The purpose of this dissertation project is to decipher the specific dynamics of sexual violence in war.
Sexual violence in wartime is directed mostly against women and girls. It is perceived as an explicit weapon that targets the civilian population in a war zone. Theoretical discourse classifies sexual violence as a strategic weapon of war and considers the female body to be another theater of war (Farwell, Bergoffen and others). This perspective results in primarily instrumental explanatory models for the occurrence of sexual violence in war. This approach was and is of great importance in understanding the genocide in Rwanda, the war in Bosnia, and especially the international prosecution of war crimes. Nevertheless, analyses that focus on this instrumental dimension risk rationalizing and thus disregarding the actual act of violence. Moreover, in many explanatory approaches, the narrative of male perpetrators and female victims (which applies in the majority of cases) eliminates from the outset opportunities for taking other gender constellations into account during analysis.
In this project, sexual macroviolence is, first of all, understood as sexual violence perpetrated collectively by combatants. It is determined by the relationship between victims, perpetrators, and a third entity: a higher authority that, as the military leadership, has a varying extent of influence on the exercise of violence. This figure of the third entity, as a bystander, is an established subject of investigation in research on violence. As a commander, this figure takes on an additional meaning that is central to understanding sexual violence during war. Military leadership endorses or prohibits sexual violence for normative, practical, or strategic reasons. However, recent studies indicate that in weakened hierarchies, negotiation processes in smaller units and on lower command levels have significant impact on the exercise of sexual violence (Wood 2010, Cohen 2013). In response to the loss of discipline, the command level must also react, which means that the dynamics of military violence are characterized by the mutual interaction of three actors.
The understanding of macroviolence as a triadic constellation therefore constitutes the starting point of the project. By addressing the third party on a theoretical level, this study aims to develop further the concept of sexual macroviolence to reach a better understanding of why sexual violence is selected so often from the extensive repertoire of forms of violence. What is the relationship between sexual and other forms of violence? Who becomes an individual perpetrator, and how?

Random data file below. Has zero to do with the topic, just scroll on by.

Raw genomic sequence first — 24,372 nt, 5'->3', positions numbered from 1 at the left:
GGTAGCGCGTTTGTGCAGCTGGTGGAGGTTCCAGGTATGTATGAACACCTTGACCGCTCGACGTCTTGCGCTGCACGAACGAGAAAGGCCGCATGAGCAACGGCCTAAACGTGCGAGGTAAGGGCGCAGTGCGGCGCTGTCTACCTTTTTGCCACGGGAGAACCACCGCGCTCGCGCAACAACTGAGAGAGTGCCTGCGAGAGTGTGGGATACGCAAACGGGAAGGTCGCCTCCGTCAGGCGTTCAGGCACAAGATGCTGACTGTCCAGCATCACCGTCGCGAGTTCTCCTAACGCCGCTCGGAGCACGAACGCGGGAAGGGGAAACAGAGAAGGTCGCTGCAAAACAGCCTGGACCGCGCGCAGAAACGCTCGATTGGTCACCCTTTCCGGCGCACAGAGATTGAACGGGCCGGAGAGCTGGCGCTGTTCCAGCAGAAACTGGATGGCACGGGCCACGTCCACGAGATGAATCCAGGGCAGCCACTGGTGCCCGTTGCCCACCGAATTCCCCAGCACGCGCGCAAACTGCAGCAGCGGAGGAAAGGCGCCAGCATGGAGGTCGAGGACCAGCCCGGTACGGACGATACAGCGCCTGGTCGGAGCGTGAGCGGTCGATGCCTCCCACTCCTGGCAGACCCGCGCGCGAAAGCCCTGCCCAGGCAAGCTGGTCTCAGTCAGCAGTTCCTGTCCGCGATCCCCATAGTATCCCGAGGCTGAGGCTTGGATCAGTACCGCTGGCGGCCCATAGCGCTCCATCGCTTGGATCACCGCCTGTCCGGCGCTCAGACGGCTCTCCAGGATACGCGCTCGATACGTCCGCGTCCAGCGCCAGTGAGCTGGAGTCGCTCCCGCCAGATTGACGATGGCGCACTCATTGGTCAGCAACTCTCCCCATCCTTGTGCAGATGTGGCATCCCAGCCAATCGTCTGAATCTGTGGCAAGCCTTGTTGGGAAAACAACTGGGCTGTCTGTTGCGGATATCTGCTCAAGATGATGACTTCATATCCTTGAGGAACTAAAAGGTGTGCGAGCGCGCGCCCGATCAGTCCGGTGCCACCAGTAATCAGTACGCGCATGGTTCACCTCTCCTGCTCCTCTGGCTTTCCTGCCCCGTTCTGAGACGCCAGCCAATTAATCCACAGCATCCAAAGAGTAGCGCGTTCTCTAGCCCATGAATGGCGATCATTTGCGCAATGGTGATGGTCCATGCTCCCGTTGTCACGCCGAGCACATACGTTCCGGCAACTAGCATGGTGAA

The mutual relationships between perpetrators, victims, and the third party can be understood only when the social orders which characterize these relationships are taken into consideration. The project will therefore follow its investigation of these three actors with research on the institutions, practices, and norms that organize life in war situations and facilitate the occurrence of mass sexual violence. On one hand, the project will investigate the influence of the military’s organizational framework on the potential for violence among combatants. On the other hand, it will examine the local institutions and norms that define the society in question and that determine social relationships between the actors. Central to this, in particular, are the norms that pertain to sexuality and the understanding of gender and their transformation in the course of a conflict or with the progression of sexual violence. The interaction between social order and violence is especially significant in the context of sexual violence because this form of violence, in particular, does not appear out of thin air. It develops within existing social constellations of order and will, in turn, affect them in the future.